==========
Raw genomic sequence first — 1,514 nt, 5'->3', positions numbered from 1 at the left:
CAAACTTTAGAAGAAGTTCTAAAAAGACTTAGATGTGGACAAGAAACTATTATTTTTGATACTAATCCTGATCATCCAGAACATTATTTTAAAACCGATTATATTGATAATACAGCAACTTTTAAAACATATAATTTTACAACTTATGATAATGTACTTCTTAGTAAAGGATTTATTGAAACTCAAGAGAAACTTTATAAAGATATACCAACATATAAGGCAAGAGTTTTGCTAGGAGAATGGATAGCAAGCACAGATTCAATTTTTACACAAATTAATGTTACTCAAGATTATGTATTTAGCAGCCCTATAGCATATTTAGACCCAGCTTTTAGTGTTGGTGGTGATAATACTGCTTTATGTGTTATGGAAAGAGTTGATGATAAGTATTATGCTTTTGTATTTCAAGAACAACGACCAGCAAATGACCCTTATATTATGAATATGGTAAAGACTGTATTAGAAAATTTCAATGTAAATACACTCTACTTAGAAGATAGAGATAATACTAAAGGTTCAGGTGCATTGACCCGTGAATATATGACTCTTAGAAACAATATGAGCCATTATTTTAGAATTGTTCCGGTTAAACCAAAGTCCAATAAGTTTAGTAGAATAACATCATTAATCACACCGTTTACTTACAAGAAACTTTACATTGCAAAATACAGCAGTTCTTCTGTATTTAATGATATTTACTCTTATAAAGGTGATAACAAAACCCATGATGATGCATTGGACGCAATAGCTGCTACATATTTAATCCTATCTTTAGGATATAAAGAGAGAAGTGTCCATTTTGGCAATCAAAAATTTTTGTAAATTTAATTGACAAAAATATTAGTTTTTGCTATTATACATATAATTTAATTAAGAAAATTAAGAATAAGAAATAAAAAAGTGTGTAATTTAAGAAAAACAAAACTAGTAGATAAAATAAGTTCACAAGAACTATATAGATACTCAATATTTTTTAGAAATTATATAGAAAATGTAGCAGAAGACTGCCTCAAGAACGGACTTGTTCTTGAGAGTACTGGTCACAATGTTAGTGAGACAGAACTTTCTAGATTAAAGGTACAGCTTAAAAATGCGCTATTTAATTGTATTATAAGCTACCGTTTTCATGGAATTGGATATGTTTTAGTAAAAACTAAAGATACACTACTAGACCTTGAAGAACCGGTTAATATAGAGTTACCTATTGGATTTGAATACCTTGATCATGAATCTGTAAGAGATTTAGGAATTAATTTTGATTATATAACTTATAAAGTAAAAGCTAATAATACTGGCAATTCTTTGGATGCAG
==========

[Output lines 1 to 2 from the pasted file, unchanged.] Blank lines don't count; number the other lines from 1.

Raw genomic sequence first — 1,514 nt, 5'->3', positions numbered from 1 at the left:
CAAACTTTAGAAGAAGTTCTAAAAAGACTTAGATGTGGACAAGAAACTATTATTTTTGATACTAATCCTGATCATCCAGAACATTATTTTAAAACCGATTATATTGATAATACAGCAACTTTTAAAACATATAATTTTACAACTTATGATAATGTACTTCTTAGTAAAGGATTTATTGAAACTCAAGAGAAACTTTATAAAGATATACCAACATATAAGGCAAGAGTTTTGCTAGGAGAATGGATAGCAAGCACAGATTCAATTTTTACACAAATTAATGTTACTCAAGATTATGTATTTAGCAGCCCTATAGCATATTTAGACCCAGCTTTTAGTGTTGGTGGTGATAATACTGCTTTATGTGTTATGGAAAGAGTTGATGATAAGTATTATGCTTTTGTATTTCAAGAACAACGACCAGCAAATGACCCTTATATTATGAATATGGTAAAGACTGTATTAGAAAATTTCAATGTAAATACACTCTACTTAGAAGATAGAGATAATACTAAAGGTTCAGGTGCATTGACCCGTGAATATATGACTCTTAGAAACAATATGAGCCATTATTTTAGAATTGTTCCGGTTAAACCAAAGTCCAATAAGTTTAGTAGAATAACATCATTAATCACACCGTTTACTTACAAGAAACTTTACATTGCAAAATACAGCAGTTCTTCTGTATTTAATGATATTTACTCTTATAAAGGTGATAACAAAACCCATGATGATGCATTGGACGCAATAGCTGCTACATATTTAATCCTATCTTTAGGATATAAAGAGAGAAGTGTCCATTTTGGCAATCAAAAATTTTTGTAAATTTAATTGACAAAAATATTAGTTTTTGCTATTATACATATAATTTAATTAAGAAAATTAAGAATAAGAAATAAAAAAGTGTGTAATTTAAGAAAAACAAAACTAGTAGATAAAATAAGTTCACAAGAACTATATAGATACTCAATATTTTTTAGAAATTATATAGAAAATGTAGCAGAAGACTGCCTCAAGAACGGACTTGTTCTTGAGAGTACTGGTCACAATGTTAGTGAGACAGAACTTTCTAGATTAAAGGTACAGCTTAAAAATGCGCTATTTAATTGTATTATAAGCTACCGTTTTCATGGAATTGGATATGTTTTAGTAAAAACTAAAGATACACTACTAGACCTTGAAGAACCGGTTAATATAGAGTTACCTATTGGATTTGAATACCTTGATCATGAATCTGTAAGAGATTTAGGAATTAATTTTGATTATATAACTTATAAAGTAAAAGCTAATAATACTGGCAATTCTTTGGATGCAG